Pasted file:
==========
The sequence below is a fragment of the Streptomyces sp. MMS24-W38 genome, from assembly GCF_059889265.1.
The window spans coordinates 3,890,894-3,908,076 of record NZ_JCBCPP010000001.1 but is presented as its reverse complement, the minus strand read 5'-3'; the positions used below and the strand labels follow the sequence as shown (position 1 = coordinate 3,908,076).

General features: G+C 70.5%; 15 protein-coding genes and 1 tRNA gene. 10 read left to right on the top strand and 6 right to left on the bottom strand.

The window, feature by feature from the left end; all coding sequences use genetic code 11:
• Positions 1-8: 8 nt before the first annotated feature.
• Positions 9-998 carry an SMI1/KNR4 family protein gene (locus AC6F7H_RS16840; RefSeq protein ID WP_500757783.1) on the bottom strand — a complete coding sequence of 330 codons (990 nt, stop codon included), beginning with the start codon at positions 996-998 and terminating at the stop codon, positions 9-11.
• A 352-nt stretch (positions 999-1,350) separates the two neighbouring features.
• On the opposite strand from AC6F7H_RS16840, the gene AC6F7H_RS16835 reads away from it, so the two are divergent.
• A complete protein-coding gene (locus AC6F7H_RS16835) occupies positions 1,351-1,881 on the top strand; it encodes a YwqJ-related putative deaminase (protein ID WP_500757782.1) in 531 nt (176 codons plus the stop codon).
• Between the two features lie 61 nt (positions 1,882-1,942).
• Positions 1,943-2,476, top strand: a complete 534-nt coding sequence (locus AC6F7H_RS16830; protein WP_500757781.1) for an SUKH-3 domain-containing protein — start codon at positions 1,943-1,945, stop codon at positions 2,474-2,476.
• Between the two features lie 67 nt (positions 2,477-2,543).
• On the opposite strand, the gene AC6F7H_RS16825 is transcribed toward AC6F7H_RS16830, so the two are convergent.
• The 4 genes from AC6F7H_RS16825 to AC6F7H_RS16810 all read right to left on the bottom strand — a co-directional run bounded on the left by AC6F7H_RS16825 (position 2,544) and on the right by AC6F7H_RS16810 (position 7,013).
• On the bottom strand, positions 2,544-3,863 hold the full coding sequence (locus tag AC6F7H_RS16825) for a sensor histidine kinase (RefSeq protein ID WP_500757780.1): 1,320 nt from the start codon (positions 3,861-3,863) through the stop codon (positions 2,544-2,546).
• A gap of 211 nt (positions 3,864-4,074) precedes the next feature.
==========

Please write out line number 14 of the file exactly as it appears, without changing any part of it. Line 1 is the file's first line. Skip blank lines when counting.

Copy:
• The 4 genes from AC6F7H_RS16825 to AC6F7H_RS16810 all read right to left on the bottom strand — a co-directional run bounded on the left by AC6F7H_RS16825 (position 2,544) and on the right by AC6F7H_RS16810 (position 7,013).